Viewing articles tagged with 'London'

Modern Art, 50-58 Vyner Street, London E2 9DQ

Eva Rothschild: Iceberg Hits

Eva Rothschild, Iceberg Hits, exhibition view, Modern Art, Vyner Street, London, 22 March - 5 May 2018

Rothschild's sculptures tantalise us with scripted hints while continually resisting meaning. Clues across titles make it tempting to consider the passion, rejection and sensuality of human relationships as much as how sculptures might relate to one another and to us. Review by Jillian Knipe

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Assembly Point, 49 Staffordshire Street, London SE15 5TJ

Lilah Fowler: nth nature

Lilah Fowler: nth nature, 2018

The city is striated into manifold ordered grids that similarly control our movements. The Nevada desert on the other hand, one of the locations Lilah Fowler explored for her show at Assembly Point, has no such boundaries and borders – it has an order more in common with a modulating weather system than any Cartesian geometry. Review by Matthew Turner

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Zabludowicz Collection, 176 Prince of Wales Rd, Belsize Park, London NW5 3PT

Zabludowicz Collection Invites: Hazel Brill

Hazel Brill, Woke Up in Spring, 2018, Mixed media video installation, 9 mins. Solo Invites exhibition, 1 March - 8 April 2018.

Hazel Brill’s new video installation ‘Woke Up in Spring’ presents a compendium of media and cultural references that build up a layered picaresque of the artist’s exploration of her environment. Review by Piers Masterson

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Maureen Paley, 21 Herald Street, London E2 6JT

Kaye Donachie: Silent As Glass

Kaye Donachie, Silent As Glass, exhibition view, Maureen Paley, London 2018

Over the course of her career, Donachie’s work has developed from group depictions of nymph-like youths in a variety of natural settings, including campfires and caves, and hinting at tribal undertones in warm earthy colours, to the caged, closely framed portraits of women in domestic surroundings, even if these are only suggested, we see today. Review by Rosanna van Mierlo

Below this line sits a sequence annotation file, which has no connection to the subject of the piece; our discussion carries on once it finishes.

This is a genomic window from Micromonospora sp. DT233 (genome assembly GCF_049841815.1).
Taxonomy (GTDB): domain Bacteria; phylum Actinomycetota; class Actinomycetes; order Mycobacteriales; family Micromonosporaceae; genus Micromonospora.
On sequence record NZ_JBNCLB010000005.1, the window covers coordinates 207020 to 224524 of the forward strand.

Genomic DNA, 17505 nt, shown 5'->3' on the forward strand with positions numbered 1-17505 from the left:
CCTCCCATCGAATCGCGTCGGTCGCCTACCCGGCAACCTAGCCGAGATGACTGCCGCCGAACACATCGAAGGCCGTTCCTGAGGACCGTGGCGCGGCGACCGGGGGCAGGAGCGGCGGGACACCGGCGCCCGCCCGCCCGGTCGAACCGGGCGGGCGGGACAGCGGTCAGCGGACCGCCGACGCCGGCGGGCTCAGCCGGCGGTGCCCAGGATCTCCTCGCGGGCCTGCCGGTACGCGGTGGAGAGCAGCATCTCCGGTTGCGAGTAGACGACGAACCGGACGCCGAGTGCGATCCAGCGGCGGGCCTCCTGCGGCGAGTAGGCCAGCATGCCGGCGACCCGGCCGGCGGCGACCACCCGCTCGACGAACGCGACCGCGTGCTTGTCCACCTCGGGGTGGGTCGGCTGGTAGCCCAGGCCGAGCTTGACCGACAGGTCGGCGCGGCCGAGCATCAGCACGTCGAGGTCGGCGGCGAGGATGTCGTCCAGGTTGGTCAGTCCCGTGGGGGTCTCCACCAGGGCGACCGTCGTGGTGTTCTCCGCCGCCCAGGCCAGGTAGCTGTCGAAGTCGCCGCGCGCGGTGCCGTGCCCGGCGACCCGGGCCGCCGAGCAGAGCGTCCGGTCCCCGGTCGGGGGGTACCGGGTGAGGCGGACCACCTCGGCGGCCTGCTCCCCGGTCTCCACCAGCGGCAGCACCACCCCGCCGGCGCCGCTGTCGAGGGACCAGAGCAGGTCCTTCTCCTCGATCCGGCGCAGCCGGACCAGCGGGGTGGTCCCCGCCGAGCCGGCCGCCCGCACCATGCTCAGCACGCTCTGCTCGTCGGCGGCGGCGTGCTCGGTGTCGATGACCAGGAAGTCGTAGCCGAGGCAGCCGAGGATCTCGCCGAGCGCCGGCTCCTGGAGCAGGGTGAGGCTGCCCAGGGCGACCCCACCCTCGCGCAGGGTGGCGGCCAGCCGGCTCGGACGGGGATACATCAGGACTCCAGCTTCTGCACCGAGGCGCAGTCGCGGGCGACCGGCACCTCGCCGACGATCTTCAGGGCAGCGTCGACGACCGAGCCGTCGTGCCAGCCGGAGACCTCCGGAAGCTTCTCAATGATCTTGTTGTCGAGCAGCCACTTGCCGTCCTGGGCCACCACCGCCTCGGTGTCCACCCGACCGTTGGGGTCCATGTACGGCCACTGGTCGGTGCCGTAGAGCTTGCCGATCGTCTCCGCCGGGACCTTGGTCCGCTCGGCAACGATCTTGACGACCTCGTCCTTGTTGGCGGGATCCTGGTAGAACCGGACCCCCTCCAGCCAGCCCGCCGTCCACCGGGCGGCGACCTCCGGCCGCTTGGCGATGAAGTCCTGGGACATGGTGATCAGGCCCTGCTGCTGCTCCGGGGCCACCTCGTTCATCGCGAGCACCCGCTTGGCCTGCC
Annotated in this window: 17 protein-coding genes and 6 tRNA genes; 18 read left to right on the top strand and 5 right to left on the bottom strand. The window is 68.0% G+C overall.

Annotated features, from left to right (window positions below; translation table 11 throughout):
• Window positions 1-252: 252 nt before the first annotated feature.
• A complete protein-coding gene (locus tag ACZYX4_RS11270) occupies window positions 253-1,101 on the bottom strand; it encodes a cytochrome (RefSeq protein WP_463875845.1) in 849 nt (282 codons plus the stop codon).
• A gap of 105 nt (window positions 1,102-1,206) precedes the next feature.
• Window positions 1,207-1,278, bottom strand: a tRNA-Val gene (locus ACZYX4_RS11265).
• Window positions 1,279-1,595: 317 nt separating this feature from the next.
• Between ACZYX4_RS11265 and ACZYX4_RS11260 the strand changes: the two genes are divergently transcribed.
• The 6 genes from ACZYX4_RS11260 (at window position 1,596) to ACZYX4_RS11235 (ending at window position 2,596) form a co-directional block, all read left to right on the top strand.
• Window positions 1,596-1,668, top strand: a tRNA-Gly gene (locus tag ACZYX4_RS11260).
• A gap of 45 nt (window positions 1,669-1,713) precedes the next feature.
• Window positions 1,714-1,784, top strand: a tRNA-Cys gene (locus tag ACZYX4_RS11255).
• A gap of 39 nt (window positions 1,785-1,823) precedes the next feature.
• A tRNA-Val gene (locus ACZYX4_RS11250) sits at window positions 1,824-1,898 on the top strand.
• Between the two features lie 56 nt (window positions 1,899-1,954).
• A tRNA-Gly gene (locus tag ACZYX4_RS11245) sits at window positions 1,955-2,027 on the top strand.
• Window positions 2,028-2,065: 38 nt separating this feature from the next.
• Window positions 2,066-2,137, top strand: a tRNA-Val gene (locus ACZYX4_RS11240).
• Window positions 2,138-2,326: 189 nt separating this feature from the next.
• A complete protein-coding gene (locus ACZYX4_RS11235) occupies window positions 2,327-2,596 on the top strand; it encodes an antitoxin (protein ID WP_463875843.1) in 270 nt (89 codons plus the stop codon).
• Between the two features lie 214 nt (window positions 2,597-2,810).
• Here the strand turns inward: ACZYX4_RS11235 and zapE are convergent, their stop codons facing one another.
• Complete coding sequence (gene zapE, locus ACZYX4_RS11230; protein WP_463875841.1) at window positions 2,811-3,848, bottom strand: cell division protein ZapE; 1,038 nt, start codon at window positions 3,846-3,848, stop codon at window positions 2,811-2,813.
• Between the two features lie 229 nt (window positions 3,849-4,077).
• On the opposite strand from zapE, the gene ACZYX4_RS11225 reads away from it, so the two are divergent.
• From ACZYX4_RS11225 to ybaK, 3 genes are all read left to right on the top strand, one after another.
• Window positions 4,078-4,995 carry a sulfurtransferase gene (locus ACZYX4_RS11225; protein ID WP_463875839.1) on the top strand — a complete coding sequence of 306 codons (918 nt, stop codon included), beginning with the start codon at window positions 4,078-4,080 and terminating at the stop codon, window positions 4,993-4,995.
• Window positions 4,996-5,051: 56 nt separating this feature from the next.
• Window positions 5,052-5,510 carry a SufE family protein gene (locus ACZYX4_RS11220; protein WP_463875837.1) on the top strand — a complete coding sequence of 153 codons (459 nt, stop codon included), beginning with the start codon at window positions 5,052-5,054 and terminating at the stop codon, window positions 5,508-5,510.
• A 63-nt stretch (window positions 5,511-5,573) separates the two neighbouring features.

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Pi Artworks, 55 Eastcastle Street, London W1W 8EG

Ipek Duben: in via incognita

Installation view: Ipek Duben, in via incognita, 2018.

“We were human beings once”; “Now he could start a new life”. These are two separate sentences from testimonials scrolling down on a large projection in Pi Artworks London’s back wall. The rest of the exhibition ‘in via incognita’ by Ipek Duben consists of what that semicolon represents: the in-between of having been human once and the possibility of starting a new life. Text by Gulnaz Can

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Imperial War Museum London, Lambeth Rd, London SE1 6HZ

Age of Terror: Art Since 9/11

Surveillance Camera with Plinth

The compulsion of artists to respond to certain events as they unfold, as exemplified by artists in Age of Terror: Art Since 9/11 at the Imperial War Museum, London, raises unavoidable questions concerning the relationship between aesthetics and morality. Review by Rowland Bagnall

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SCULPTURE AT/VITRINE Bermondsey Square

Charlie Godet Thomas: Cloud Study

Charlie Godet Thomas, Cloud Study, 2017. Commission for SCULPTURE AT Bermondsey Square, London.

Public sculpture usually dominates its surrounds; they are alien objects that often attempt to improve an area by shifting our focus away from it. Conversely, Charlie Godet Thomas’ ‘Cloud Study’, commissioned by SCULPTURE AT and located in Bermondsey Square, is a different species; it blends into the language of the street and manipulates it like a virus, deforming common visual cues and the messages they usually transmit. A sign, for example, is supposed to be read easily, but Thomas’ is ambiguous, and he tells us about our environment instead of distracting from it. Review by Matthew Turner